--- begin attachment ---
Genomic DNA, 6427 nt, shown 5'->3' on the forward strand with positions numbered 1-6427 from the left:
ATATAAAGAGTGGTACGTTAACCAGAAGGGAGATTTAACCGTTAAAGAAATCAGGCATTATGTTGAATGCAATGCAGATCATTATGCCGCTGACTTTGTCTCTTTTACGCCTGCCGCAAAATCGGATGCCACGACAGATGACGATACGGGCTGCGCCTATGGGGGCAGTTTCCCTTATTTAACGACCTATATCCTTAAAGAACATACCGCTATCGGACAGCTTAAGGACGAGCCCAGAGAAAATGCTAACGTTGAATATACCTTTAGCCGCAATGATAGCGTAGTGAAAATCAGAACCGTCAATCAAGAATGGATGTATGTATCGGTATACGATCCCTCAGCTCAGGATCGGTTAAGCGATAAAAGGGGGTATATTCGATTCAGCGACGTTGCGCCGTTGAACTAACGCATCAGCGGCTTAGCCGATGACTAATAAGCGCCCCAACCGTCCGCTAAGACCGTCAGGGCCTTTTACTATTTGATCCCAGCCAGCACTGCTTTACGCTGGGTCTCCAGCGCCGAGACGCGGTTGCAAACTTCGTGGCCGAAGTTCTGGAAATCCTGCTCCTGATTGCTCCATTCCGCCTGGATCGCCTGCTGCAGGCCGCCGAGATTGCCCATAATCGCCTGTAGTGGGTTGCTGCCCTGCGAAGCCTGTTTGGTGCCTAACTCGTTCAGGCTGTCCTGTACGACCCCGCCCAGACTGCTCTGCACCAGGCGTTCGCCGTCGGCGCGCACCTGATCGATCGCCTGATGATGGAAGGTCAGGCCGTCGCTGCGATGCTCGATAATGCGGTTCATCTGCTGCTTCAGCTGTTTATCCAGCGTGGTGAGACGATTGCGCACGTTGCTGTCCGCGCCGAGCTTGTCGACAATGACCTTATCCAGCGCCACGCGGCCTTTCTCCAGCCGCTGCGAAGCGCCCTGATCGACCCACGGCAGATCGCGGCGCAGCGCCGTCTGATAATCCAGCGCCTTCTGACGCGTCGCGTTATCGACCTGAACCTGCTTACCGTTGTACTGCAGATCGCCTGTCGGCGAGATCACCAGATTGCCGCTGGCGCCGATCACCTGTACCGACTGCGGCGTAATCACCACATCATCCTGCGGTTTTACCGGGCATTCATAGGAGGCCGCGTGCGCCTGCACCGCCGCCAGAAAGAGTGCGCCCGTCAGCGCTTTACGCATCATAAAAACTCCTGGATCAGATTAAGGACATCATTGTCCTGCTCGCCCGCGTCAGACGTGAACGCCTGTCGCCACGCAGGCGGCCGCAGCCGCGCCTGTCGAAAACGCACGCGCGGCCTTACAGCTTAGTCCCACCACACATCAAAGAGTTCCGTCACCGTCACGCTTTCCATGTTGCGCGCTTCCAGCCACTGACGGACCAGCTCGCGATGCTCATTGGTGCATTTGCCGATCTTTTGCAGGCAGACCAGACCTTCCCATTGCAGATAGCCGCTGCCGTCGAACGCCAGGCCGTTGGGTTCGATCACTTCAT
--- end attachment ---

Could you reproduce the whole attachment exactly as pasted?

Genomic DNA, 6427 nt, shown 5'->3' on the forward strand with positions numbered 1-6427 from the left:
ATATAAAGAGTGGTACGTTAACCAGAAGGGAGATTTAACCGTTAAAGAAATCAGGCATTATGTTGAATGCAATGCAGATCATTATGCCGCTGACTTTGTCTCTTTTACGCCTGCCGCAAAATCGGATGCCACGACAGATGACGATACGGGCTGCGCCTATGGGGGCAGTTTCCCTTATTTAACGACCTATATCCTTAAAGAACATACCGCTATCGGACAGCTTAAGGACGAGCCCAGAGAAAATGCTAACGTTGAATATACCTTTAGCCGCAATGATAGCGTAGTGAAAATCAGAACCGTCAATCAAGAATGGATGTATGTATCGGTATACGATCCCTCAGCTCAGGATCGGTTAAGCGATAAAAGGGGGTATATTCGATTCAGCGACGTTGCGCCGTTGAACTAACGCATCAGCGGCTTAGCCGATGACTAATAAGCGCCCCAACCGTCCGCTAAGACCGTCAGGGCCTTTTACTATTTGATCCCAGCCAGCACTGCTTTACGCTGGGTCTCCAGCGCCGAGACGCGGTTGCAAACTTCGTGGCCGAAGTTCTGGAAATCCTGCTCCTGATTGCTCCATTCCGCCTGGATCGCCTGCTGCAGGCCGCCGAGATTGCCCATAATCGCCTGTAGTGGGTTGCTGCCCTGCGAAGCCTGTTTGGTGCCTAACTCGTTCAGGCTGTCCTGTACGACCCCGCCCAGACTGCTCTGCACCAGGCGTTCGCCGTCGGCGCGCACCTGATCGATCGCCTGATGATGGAAGGTCAGGCCGTCGCTGCGATGCTCGATAATGCGGTTCATCTGCTGCTTCAGCTGTTTATCCAGCGTGGTGAGACGATTGCGCACGTTGCTGTCCGCGCCGAGCTTGTCGACAATGACCTTATCCAGCGCCACGCGGCCTTTCTCCAGCCGCTGCGAAGCGCCCTGATCGACCCACGGCAGATCGCGGCGCAGCGCCGTCTGATAATCCAGCGCCTTCTGACGCGTCGCGTTATCGACCTGAACCTGCTTACCGTTGTACTGCAGATCGCCTGTCGGCGAGATCACCAGATTGCCGCTGGCGCCGATCACCTGTACCGACTGCGGCGTAATCACCACATCATCCTGCGGTTTTACCGGGCATTCATAGGAGGCCGCGTGCGCCTGCACCGCCGCCAGAAAGAGTGCGCCCGTCAGCGCTTTACGCATCATAAAAACTCCTGGATCAGATTAAGGACATCATTGTCCTGCTCGCCCGCGTCAGACGTGAACGCCTGTCGCCACGCAGGCGGCCGCAGCCGCGCCTGTCGAAAACGCACGCGCGGCCTTACAGCTTAGTCCCACCACACATCAAAGAGTTCCGTCACCGTCACGCTTTCCATGTTGCGCGCTTCCAGCCACTGACGGACCAGCTCGCGATGCTCATTGGTGCATTTGCCGATCTTTTGCAGGCAGACCAGACCTTCCCATTGCAGATAGCCGCTGCCGTCGAACGCCAGGCCGTTGGGTTCGATCACTTCAT